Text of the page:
On 1st July 1941, the 1 Squadron was withdrawn from sweeps over France, and it transfered from Redhill to Tangmere. The base was located 5 kilometers North-East of picturesque Chichester. The unit stayed there for over a year. It was entrusted with the night defence of nearby ports of Southhampton and Portsmouth. It was rearmed, and the pilots started intesive night training. They were now flying Hurricanes Mk. IIc, which completely replaced the Mk. IIb versions in January 1942.
The 1 Squadron experimented with an unusual night tactic called Turbinlite. A two engined Douglas Havoc equipped with a radiolocator AI. Mk. IV and a huge searchlight at the nose was accompanied by a pair of satelite Hurricanes not suited for a radiolocator. Havoc pinpointed the target and lit the enemy, so the Hurricanes could attack it. This idea arose in the fall of 1940 during the massive Luftwaffe night bombing, when there was a shortage of radiolocator equipped night fighters. The project was dropped later, because it yielded poor results in view of high losses caused especially by collisions. There were also enough Bristol Beaufighter night fighters available in the end of 1941. The machines used in the 1st Squadron Turbinlite training were usually Havocs Mk. I of the 1455 Flight located in Tangmere. The 1 Squadron then employed another offensive night method called Night Intruder, which will be described later.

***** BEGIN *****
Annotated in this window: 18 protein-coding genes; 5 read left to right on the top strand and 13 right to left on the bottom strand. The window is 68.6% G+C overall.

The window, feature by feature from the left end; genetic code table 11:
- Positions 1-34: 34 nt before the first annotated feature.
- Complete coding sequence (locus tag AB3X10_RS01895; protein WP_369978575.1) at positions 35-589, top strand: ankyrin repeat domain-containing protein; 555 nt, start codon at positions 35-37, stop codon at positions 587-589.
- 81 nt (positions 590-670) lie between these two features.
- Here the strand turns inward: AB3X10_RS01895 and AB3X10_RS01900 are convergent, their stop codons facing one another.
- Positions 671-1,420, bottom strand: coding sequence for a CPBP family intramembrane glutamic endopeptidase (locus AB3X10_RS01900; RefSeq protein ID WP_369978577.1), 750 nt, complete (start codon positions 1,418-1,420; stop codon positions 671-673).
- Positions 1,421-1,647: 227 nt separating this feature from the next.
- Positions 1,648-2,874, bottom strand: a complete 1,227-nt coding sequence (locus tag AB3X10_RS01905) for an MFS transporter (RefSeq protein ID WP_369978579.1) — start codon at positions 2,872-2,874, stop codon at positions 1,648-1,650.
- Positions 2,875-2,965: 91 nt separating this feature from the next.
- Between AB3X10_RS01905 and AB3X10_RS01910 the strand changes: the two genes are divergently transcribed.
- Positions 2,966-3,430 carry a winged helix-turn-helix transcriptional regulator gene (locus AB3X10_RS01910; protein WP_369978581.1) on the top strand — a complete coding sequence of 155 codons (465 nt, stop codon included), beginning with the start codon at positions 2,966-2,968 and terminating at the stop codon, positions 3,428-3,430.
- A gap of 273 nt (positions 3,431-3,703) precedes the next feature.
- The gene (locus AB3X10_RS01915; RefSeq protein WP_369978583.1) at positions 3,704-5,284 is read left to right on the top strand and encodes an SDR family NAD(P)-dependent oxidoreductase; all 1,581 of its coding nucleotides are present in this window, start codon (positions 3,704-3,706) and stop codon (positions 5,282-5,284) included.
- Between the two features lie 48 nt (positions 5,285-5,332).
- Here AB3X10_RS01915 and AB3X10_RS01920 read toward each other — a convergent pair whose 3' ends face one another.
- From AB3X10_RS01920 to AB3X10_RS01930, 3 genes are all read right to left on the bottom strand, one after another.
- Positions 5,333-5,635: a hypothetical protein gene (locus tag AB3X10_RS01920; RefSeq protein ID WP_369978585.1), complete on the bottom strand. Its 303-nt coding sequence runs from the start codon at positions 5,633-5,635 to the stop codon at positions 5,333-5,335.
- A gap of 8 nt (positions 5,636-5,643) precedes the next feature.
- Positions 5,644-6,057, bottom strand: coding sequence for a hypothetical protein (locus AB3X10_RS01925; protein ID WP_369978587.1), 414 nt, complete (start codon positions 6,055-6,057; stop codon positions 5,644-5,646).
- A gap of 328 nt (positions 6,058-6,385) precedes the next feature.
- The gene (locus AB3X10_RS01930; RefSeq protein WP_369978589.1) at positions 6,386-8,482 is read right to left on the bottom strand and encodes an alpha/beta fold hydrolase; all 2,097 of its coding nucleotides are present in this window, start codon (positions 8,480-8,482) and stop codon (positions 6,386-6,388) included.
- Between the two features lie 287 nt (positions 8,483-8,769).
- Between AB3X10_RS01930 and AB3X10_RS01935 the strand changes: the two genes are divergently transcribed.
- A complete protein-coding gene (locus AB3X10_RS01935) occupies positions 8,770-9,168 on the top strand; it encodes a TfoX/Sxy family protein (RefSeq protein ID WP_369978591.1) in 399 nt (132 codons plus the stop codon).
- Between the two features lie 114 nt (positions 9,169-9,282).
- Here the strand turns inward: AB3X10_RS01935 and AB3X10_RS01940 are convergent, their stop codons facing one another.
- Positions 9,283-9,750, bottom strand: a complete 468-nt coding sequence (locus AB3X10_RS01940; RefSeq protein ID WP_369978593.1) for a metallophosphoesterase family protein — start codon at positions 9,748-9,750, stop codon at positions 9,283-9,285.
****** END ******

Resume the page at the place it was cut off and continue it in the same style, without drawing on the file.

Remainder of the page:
The operation activites of the 1 Squadron dropped a bit in the late Summer and fall of 1941. There were only some sporadic attacks on enemy targets in the Channel known as Channel Stop and Roadstead. In early 1942, Pilot Officer Karel Kuttelwascher was the only Czech serving with the unit, as the others had been transferred to other Squadrons. His abilities and achievments were rewarded on 17th February 1942, by a promotion to the rank of Flight Lieutenant, and the A Flight leader. In November, 1941, S/Ldr Brooker was transferred to the Far East Command, and replaced by famous S/Ldr James MacLachlan, DFC, DSO. This Royal Air Force ace, who had lost his left arm in a combat over Malta, made his mark once again by Kuttlewascher's side in the Night Intruder actions. This method was just getting its finishing touches en early 1942.